Movie Review: ‘INSIDIOUS: THE LAST KEY’ – Family re-BOOnion

Courtney Howard // Film Critic

INSIDIOUS: THE LAST KEY

Rated PG-13, 103 minutes
Director: Adam Robitel
Cast: Lin ShayeLeigh WhannellAngus Sampson, Josh Stewart, Kirk Acevedo, Tessa Ferrer, Bruce Davison, Caitlin Gerard, Spencer Locke, Javier Botet

The commercial response to the spooky shenanigans within the INSIDIOUS franchise have yielded a solid return on investment. Despite our real world being more terrifying than anything a horror film can portray, audiences still hunger for seat-gripping scares. Critically, however, the franchise has been reaching since the sleep-with-the-lights-on-for-a-week original fright-fest. INSIDIOUS: CHAPTER 2 was more cringe-inducing than nightmare-fueling as the filmmakers seemingly used up all their good ideas in the first film. And the astoundingly forgettable prequel, INSIDIOUS: CHAPTER 3, didn’t help matters much either as it wasted opportunities left and right. While director Adam Robitel’s prequel, INSIDIOUS: THE LAST KEY, is the best follow-up in the franchise, it also doesn’t do much to make itself genuinely memorable.

Psychic medium Dr. Elise Rainier (Lin Shaye) is haunted by the traumatic memories of her past. She still bears the physical scars of her abusive father’s (Josh Stewart) wrath whilst also dealing with visceral nightmares. Her “gift” of seeing dead people led to her mother’s (Tessa Ferrer) death. Coming off of a particularly torturous job, she’s reticent to take another that would further deplete her energy. But duty calls… or rather Ted Garza (Kirk Acevedo) does, beckoning her to return to her childhood home to face the psychological and metaphysical demons plaguing her reality. It’s there where she’s forced to shoulder guilt over the estrangement from her brother Christian (Bruce Davison) and rescue a family member from the clutches of the most powerful entity yet – Keyface (Javier Botet), who has keys for fingertips, not dangling from his face.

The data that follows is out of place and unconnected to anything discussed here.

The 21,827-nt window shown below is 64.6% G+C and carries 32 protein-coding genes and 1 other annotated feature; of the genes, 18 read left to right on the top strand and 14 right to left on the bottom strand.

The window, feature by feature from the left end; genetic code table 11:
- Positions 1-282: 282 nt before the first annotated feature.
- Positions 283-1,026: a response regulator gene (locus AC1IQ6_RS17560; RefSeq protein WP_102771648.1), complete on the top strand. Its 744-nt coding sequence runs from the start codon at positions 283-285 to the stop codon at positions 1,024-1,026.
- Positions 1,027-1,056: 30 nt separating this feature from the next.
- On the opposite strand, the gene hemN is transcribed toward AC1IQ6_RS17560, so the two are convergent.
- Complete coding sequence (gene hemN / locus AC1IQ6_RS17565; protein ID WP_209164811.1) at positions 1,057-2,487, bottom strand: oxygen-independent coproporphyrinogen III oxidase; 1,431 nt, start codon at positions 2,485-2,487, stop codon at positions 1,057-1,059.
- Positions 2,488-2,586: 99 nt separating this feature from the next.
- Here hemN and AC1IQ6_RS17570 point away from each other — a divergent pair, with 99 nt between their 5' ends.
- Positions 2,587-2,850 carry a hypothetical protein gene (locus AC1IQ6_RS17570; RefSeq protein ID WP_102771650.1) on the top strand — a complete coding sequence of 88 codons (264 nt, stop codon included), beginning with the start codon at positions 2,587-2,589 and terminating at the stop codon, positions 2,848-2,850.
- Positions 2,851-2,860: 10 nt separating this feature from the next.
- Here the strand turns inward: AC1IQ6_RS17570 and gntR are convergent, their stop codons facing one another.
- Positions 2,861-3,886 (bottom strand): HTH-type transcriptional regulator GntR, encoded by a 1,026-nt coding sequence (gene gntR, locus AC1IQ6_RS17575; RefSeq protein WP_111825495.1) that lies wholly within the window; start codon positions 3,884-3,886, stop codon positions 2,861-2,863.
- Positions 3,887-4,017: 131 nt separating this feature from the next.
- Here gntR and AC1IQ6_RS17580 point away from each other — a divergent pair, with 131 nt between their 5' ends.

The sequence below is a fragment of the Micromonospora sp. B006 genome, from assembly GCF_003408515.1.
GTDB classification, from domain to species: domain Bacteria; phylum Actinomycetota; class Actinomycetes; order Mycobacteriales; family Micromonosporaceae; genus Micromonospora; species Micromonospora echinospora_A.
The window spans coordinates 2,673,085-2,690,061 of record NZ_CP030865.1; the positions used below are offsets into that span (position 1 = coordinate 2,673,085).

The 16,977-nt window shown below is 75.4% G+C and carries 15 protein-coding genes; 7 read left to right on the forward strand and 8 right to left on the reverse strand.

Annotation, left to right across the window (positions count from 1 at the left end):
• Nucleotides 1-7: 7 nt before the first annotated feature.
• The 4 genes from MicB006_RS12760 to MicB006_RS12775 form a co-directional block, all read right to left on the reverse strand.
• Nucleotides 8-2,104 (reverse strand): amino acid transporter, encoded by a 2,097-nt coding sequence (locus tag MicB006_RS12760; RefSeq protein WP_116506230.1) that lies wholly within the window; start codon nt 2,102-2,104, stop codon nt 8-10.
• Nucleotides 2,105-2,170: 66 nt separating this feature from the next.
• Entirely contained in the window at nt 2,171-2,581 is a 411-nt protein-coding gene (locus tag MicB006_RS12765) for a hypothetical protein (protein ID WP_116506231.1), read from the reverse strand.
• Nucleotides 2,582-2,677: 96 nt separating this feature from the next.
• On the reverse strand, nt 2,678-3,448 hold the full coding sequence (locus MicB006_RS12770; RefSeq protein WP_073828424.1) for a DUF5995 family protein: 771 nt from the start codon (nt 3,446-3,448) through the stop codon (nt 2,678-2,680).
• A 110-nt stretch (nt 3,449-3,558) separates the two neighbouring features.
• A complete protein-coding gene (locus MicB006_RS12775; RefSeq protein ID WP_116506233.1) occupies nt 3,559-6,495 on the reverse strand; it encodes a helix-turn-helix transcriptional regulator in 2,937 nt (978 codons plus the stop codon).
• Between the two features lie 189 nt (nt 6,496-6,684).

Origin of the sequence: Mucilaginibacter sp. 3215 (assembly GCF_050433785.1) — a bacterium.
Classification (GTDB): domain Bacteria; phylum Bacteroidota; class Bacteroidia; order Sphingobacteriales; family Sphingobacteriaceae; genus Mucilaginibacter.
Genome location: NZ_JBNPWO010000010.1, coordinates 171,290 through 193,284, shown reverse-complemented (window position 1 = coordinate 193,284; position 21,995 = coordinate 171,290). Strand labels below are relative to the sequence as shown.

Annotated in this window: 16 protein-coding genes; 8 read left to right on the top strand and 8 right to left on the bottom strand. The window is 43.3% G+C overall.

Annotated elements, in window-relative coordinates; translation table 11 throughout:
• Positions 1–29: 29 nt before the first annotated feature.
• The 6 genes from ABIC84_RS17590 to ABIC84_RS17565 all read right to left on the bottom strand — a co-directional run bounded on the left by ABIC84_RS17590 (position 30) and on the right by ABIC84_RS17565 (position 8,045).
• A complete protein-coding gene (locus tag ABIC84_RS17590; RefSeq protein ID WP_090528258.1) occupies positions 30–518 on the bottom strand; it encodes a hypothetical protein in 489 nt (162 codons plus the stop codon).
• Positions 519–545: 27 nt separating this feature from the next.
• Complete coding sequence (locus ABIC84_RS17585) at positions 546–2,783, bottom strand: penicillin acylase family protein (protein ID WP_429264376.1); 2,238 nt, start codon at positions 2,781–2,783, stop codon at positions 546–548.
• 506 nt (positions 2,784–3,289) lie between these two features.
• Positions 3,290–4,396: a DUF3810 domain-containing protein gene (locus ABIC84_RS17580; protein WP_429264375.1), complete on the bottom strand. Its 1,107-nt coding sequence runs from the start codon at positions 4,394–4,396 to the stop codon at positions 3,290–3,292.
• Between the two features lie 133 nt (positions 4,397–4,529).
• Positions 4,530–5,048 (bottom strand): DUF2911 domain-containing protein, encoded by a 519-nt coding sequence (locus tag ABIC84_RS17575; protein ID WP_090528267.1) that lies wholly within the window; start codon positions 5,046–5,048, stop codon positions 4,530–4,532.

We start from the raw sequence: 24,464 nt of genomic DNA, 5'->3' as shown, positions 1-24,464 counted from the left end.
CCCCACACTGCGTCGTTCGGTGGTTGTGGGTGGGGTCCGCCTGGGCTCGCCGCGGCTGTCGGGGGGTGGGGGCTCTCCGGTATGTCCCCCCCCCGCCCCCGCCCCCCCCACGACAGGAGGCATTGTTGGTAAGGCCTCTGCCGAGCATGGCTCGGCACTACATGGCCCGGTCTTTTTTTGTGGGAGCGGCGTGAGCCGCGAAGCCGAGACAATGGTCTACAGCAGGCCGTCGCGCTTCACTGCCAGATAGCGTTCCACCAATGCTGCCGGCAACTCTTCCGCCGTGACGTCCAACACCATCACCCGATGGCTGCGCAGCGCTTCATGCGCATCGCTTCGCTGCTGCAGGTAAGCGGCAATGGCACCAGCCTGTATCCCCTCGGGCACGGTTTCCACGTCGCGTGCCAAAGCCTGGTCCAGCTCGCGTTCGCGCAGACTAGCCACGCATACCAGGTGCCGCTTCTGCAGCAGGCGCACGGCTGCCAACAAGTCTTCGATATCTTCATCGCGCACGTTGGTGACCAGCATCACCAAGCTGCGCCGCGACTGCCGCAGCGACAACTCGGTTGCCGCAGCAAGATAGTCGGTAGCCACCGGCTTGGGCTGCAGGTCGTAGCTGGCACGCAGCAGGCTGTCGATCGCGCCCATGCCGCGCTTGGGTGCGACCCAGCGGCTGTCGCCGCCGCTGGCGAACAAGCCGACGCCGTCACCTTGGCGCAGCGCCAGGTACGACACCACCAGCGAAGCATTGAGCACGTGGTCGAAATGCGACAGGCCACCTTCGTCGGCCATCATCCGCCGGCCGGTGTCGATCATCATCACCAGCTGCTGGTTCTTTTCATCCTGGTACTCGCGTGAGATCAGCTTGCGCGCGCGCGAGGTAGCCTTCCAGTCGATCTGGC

Spencer Locke in INSIDIOUS: THE LAST KEY. Courtesy of Universal Pictures.

The formula is well established and neither Robitel, nor screenwriter/ series creator Leigh Whannell, really veer from it. There’s little to no surprise to be had – and little innovation as to the way they craft the scares. Cheap, predictable jump scares abound. You’ll be clued into their whereabouts when the sound drops out, only to be amped up by the loud screech of frequent collaborator Joseph Bishara’s score. It doesn’t strain itself hooking into the lore of the universe it’s set up, but it does repeat a few indelible moments from the original such as the “it’s standing right behind someone!” painting scare (which, here, is set in a detective’s office). Gone is the pulse-quickening tension that builds up to and within the big set pieces. In fact, the only moment that’s truly scary (cough, cough, skeevy) is when comedic relief Specs (Whannell, again is pulling triple duty as the writer, executive producer and co-star) and Tucker (Angus Sampson), who’ve been incessantly hitting on and touching Elise’s two young nieces (played by Spencer Locke and Caitlin Gerard), puts one of them under hypnosis. Yeesh.

Grounding a story about the paranormal in reality is a smart idea – only the filmmakers don’t lend much in the way of deep commentary. However, they do overstate it, like when Elise explains the reasons why she must return to her childhood home through unnecessary exposition, or when we hear the audio from a speech Elise’s father was watching as she steps foot back inside, which again, is unnecessary. Though it’s nothing new to the franchise, putting females in power positions is definitely empowering. That said, there’s a palpable level of exploitation (perhaps fed by desperation) to the iconography of women in chains, some shackled like dogs to the male demon, who feeds on hate, anger and brutality towards women. The demon’s shtick is to mute the womens’ voices, which the MRA’s will tout as their hero.

Listen, the faint praise will carry this far with the fans. Nevertheless, this fourth film makes an indisputable case that the INSIDIOUS series failed to go much further (pun intended) into the clever concepts that made the original so phenomenal. That’s not just chilling. It’s devastating.

Grade: C-

INSIDIOUS: THE LAST KEY opens on January 5.

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